Think you know everything about Warren Buffett's latest eye-opening move? Think again.
News outlets have been abuzz this week with the announcement that American fast-food chain Burger King (UNKNOWN:BKW.DL) would acquire beloved Canadian doughnut shop Tim Hortons (UNKNOWN:THI.DL); the deal also entails BK relocating its corporate headquarters to Canada. As a result, many have suggested this is one more example of a distinctly American company moving simply for the sake of a tax break.
While that is news in and of itself, another attention-grabbing tidbit has been that Buffett's Berkshire Hathaway (NYSE:BRK-A)(NYSE:BRK-B) will provide $3 billion of the $15.5 billion in required financing for the deal.
It has caused many to question Buffett's true allegiance to his opinion that taxes for the wealthiest Americans should be raised in an effort to to better sustain our economy that he voiced in 2011.
[S]ome commentators on Twitter are calling Mr. Buffett, the head of Berkshire Hathaway, a hypocrite and branding him unpatriotic for supporting a company's move to Canada from the United States.
And it wasn't just Buffett that received scorn, as Senator Sherrod Brown, a Democrat from Ohio, released a statement in which he said:
Burger King's decision to abandon the United States means consumers should turn to Wendy's Old Fashioned Hamburgers or White Castle sliders. Burger King has always said 'Have it Your Way'; well my way is to support two Ohio companies that haven't abandoned their country or customers.
But all of this public scorn and ire directed toward Buffett, Burger King, and Tim Hortons misses two critical realities about the entire situation.
The reason for the relocation
First, relocating Burger King headquarters to Canada is sensible from simply a business perspective. Consider the facts of the deal:
- Tim Hortons collected nearly three times as much revenue in 2013 as Burger King -- $3.1 billion vs. $1.2 billion.
- Tim Hortons had 2.5 times as much net income in 2013 as Burger King -- $405 million vs. $235 million
And as the company itself showed -- as seen in the chart to the right -- two-thirds of the revenue recognized by the newly merged company would be in Canada.
This is why Buffett told the Financial Times:
Tim Hortons earns more money than Burger King does. I just don't know how the Canadians would feel about Tim Hortons moving to Florida. The main thing here is to make the Canadians happy.
Also note that these companies franchise out their restaurants. That means individuals are able to license the stores, but have to pay a certain amount back to the parent company.
As a result of this arrangement, while Burger King as a whole had more total sales in 2013 than Tim Hortons -- $16.1 billion versus $6.4 billion -- the amount available to the restaurants themselves -- and thus their shareholders -- will principally be in Canada.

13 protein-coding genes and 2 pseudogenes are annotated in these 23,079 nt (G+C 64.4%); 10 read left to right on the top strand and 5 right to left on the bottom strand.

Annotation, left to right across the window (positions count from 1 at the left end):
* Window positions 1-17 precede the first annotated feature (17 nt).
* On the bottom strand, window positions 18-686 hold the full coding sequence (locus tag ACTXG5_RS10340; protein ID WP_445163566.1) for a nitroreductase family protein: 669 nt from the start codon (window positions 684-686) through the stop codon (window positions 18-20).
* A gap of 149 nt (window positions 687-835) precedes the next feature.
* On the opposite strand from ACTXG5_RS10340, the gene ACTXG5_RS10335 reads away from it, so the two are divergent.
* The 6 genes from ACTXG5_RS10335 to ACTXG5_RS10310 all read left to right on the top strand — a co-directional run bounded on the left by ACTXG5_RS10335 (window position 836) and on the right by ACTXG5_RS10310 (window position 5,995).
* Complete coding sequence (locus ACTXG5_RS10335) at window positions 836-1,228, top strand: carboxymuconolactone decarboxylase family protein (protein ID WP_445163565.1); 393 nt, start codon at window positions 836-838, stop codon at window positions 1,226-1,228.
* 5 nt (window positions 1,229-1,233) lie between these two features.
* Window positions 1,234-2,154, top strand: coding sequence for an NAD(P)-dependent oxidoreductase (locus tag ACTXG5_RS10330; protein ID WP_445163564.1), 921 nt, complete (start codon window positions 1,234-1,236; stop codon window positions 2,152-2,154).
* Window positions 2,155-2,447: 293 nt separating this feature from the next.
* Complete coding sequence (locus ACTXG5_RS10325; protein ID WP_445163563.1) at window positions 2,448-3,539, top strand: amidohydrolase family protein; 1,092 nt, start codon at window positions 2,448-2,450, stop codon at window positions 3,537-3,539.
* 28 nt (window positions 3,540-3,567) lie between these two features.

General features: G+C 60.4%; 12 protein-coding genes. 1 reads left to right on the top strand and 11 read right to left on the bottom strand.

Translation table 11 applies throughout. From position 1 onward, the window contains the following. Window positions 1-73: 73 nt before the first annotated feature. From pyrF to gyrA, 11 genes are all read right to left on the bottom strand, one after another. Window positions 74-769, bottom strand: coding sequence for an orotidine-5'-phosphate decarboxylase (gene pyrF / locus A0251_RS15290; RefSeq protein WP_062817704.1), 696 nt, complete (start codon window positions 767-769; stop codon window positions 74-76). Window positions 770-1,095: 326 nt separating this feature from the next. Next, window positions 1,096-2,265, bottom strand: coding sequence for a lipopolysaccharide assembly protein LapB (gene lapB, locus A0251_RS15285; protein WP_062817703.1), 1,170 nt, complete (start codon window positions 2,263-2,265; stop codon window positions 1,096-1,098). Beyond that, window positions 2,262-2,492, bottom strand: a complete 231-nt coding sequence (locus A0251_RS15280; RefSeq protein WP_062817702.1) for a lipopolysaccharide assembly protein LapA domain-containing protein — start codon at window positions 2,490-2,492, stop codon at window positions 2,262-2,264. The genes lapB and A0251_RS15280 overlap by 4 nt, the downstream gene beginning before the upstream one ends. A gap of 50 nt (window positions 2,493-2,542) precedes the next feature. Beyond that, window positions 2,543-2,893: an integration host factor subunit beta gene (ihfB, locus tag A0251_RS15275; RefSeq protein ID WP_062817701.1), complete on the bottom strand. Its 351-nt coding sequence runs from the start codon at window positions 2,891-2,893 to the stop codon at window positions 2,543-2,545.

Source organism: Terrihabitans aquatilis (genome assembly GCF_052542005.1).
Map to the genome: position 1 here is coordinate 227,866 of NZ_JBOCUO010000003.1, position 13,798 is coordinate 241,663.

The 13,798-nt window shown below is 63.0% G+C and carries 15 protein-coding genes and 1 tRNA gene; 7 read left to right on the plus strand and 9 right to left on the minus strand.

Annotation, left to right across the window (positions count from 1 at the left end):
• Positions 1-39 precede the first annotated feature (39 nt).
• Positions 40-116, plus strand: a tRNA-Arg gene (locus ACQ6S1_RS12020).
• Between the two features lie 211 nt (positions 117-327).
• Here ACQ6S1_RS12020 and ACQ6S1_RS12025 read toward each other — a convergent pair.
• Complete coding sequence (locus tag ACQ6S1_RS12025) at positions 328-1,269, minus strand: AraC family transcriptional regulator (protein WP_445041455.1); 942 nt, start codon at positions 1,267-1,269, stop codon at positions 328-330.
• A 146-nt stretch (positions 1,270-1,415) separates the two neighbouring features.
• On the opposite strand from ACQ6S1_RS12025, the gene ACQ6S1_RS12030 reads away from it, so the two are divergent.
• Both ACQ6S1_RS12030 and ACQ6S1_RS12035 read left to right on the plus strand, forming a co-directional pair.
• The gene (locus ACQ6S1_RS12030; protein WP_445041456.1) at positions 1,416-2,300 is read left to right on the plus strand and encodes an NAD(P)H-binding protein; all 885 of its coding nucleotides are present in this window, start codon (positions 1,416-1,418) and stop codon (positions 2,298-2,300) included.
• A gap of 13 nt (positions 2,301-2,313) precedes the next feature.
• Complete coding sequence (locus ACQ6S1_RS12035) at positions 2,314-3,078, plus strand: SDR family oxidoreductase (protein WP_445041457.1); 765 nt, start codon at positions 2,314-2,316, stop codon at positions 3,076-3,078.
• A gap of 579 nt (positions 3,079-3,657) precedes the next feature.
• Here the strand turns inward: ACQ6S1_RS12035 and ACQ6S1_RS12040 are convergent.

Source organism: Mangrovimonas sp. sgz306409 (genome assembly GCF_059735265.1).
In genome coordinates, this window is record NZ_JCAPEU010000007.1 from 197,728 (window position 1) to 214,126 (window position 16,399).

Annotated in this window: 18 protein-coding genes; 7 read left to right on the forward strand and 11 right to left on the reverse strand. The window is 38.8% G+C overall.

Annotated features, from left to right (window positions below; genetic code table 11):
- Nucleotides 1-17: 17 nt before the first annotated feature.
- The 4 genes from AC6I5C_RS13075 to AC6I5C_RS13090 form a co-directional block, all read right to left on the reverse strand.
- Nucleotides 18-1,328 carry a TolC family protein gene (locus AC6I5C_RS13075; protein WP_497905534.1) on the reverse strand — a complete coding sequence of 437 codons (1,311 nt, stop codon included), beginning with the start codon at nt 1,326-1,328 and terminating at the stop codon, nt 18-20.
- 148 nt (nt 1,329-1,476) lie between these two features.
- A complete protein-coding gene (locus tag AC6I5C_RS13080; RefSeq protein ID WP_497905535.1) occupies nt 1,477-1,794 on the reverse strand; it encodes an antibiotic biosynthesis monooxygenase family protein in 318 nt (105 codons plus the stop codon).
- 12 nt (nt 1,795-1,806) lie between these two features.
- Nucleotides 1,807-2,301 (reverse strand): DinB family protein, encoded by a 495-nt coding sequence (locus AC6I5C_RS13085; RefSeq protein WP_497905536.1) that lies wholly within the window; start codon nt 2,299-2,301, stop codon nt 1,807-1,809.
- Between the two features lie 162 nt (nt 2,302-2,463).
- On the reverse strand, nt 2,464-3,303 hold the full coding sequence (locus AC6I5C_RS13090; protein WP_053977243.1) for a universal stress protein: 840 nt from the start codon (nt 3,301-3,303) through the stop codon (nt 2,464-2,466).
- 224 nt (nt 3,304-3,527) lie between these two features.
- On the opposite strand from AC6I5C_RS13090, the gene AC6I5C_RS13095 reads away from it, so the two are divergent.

The fact of the matter is that all the numbers support Burger King suggesting Canada would be "the natural location for its headquarters."
The benefit to Buffett and shareholders everywhere
Just because the company will be headquartered in Canada does not mean the tax dollars collected by the U.S. government will dry up.
While Burger King as a corporation will relocate to Canada, its franchisees will not. While total stores sales stood at $16.1 billion last year, just $1.2 billion was available to the company itself -- meaning the rest went to those who own the franchised restaurants. It's not as though all of those dollars will now flee the country.
In addition, a first glance reveals the deal makes sense from a business perspective for all of the parties involved. Berkshire Hathaway (and thus its shareholders) will boost its profits thanks to the 9% dividend it collects on the preferred stock it issued. Another $270 million to its bottom line is undeniably a good thing.
As a result, if you're only looking for taxes, higher returns mean higher taxes. Not to mention, with private equity firm 3G Capital -- which partnered with Buffett on the Heinz deal and has delivered incredible returns as profits rose by 47% in less than a year -- owning half of the new company, individual investors that own the stock should benefit.
Of course, taxes shifting from companies to individual investors does cause a bit of unrest.
But it's critical to remember that ultimately the only cause for higher taxes would be if the new company's profits and returns delivered to shareholders also increased.
The Foolish bottom line
While it is far too early to tell what the result of this deal will be, all signs point to this move being a win for the shareholders of each and every company involved. And while the discussion surrounding taxes is an entirely different conversation, at least on one side, this move should likely be applauded.